Irish scientists have discovered that adding just a small amount of fish oil to the diet of cattle can vastly reduce the amount of methane produced by, ahem…cow farts.
Climate scientists have long known that, pound for pound, methane is 20 times more powerful than carbon dioxide at trapping the suns rays, making it a highly potent greenhouse gas. An incredible 900 billion tonnes of the noxious fumes are produced each year by methanogen bacteria that live in the digestive systems of ruminants such as cattle, sheep and goats.
Now the team, from University College Dublin (UCD), have figured out that including just 2 percent fish oil in the bovine diet can drastically reduce flatulence, largely due to the omega 3 fatty acids in the oil. In fact, in an experiment with three cows, methane output was cut by a remarkable 21 percent.
Speaking about the results, UCD researcher Lorraine Lillis said, “The fish oil affects the methane-producing bacteria in the rumen part of the cow’s gut, leading to reduced emissions. Understanding which microbial species are particularly influenced by changes in diet and relating them to methane production could bring about a more targeted approach to reducing methane emissions in animals.”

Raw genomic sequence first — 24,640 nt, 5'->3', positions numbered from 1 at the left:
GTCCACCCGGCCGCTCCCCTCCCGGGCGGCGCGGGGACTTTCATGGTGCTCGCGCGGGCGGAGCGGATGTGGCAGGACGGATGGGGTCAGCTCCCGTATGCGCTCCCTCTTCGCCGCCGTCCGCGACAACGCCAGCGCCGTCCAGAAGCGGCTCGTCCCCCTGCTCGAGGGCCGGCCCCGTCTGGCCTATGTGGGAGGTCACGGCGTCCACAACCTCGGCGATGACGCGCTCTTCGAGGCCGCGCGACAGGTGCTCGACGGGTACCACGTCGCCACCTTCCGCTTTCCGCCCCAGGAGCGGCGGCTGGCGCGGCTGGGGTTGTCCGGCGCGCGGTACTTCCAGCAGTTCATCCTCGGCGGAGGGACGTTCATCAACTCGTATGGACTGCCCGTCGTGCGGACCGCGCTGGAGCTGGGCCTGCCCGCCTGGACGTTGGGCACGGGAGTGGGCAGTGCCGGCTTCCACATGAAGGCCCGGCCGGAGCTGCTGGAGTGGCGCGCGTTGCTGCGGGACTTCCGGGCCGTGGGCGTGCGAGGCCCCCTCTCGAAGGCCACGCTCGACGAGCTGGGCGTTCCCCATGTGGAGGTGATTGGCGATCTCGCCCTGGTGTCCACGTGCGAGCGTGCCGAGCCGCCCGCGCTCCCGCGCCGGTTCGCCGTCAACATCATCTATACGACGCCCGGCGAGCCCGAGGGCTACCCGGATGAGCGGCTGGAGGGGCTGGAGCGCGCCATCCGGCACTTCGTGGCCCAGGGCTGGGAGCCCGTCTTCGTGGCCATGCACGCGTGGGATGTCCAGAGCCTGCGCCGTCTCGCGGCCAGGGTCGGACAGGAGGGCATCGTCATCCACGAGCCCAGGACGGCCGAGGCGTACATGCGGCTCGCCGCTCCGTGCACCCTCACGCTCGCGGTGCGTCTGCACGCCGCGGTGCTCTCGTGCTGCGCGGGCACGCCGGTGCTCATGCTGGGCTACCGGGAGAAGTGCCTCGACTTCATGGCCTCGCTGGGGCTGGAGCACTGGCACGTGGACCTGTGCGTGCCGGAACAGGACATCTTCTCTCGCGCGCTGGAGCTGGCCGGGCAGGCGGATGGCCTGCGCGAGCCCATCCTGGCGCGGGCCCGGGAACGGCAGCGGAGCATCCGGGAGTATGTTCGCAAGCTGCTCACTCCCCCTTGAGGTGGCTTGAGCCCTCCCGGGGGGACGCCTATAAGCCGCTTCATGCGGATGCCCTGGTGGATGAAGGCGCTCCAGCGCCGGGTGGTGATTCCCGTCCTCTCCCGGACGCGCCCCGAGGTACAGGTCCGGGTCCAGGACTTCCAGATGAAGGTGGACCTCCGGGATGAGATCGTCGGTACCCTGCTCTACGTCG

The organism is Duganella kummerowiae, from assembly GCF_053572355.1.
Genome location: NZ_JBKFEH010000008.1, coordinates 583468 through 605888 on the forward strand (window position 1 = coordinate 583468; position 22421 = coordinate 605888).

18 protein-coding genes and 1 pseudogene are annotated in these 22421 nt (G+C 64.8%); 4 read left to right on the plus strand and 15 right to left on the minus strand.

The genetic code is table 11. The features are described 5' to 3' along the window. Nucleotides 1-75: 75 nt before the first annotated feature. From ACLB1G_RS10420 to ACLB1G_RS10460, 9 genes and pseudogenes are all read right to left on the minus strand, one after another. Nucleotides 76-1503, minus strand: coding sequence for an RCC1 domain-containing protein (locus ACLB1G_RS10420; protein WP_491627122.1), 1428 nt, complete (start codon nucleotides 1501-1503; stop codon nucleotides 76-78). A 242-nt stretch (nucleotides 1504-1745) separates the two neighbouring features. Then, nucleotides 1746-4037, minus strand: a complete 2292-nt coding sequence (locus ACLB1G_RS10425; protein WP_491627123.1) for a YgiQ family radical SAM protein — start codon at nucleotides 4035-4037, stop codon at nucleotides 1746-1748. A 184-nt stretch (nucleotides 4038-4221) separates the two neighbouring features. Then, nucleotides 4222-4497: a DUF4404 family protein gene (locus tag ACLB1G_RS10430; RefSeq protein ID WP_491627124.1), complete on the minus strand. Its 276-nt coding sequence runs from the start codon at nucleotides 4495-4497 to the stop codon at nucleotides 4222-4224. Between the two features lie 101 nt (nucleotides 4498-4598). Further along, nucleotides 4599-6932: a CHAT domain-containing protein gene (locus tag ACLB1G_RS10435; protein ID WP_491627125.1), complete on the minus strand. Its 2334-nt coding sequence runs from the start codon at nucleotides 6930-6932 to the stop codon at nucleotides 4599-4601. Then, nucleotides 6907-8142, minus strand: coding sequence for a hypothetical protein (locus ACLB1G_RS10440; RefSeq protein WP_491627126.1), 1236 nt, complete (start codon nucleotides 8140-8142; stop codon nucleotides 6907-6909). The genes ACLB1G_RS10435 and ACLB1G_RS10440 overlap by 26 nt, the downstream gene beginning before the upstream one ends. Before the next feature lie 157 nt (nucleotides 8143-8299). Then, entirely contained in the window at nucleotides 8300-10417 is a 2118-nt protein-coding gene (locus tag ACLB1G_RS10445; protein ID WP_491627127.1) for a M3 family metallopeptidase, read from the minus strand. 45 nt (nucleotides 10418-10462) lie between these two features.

However, she also highlighted a possible shortcoming of the scheme saying, “There may be some trade-off as fish oil is expensive and difficult to get” and could put undue pressure on fish populations.
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Andrew is a writer and freelance journalist specialising in sustainability and green issues. He lives in Cardiff, Wales.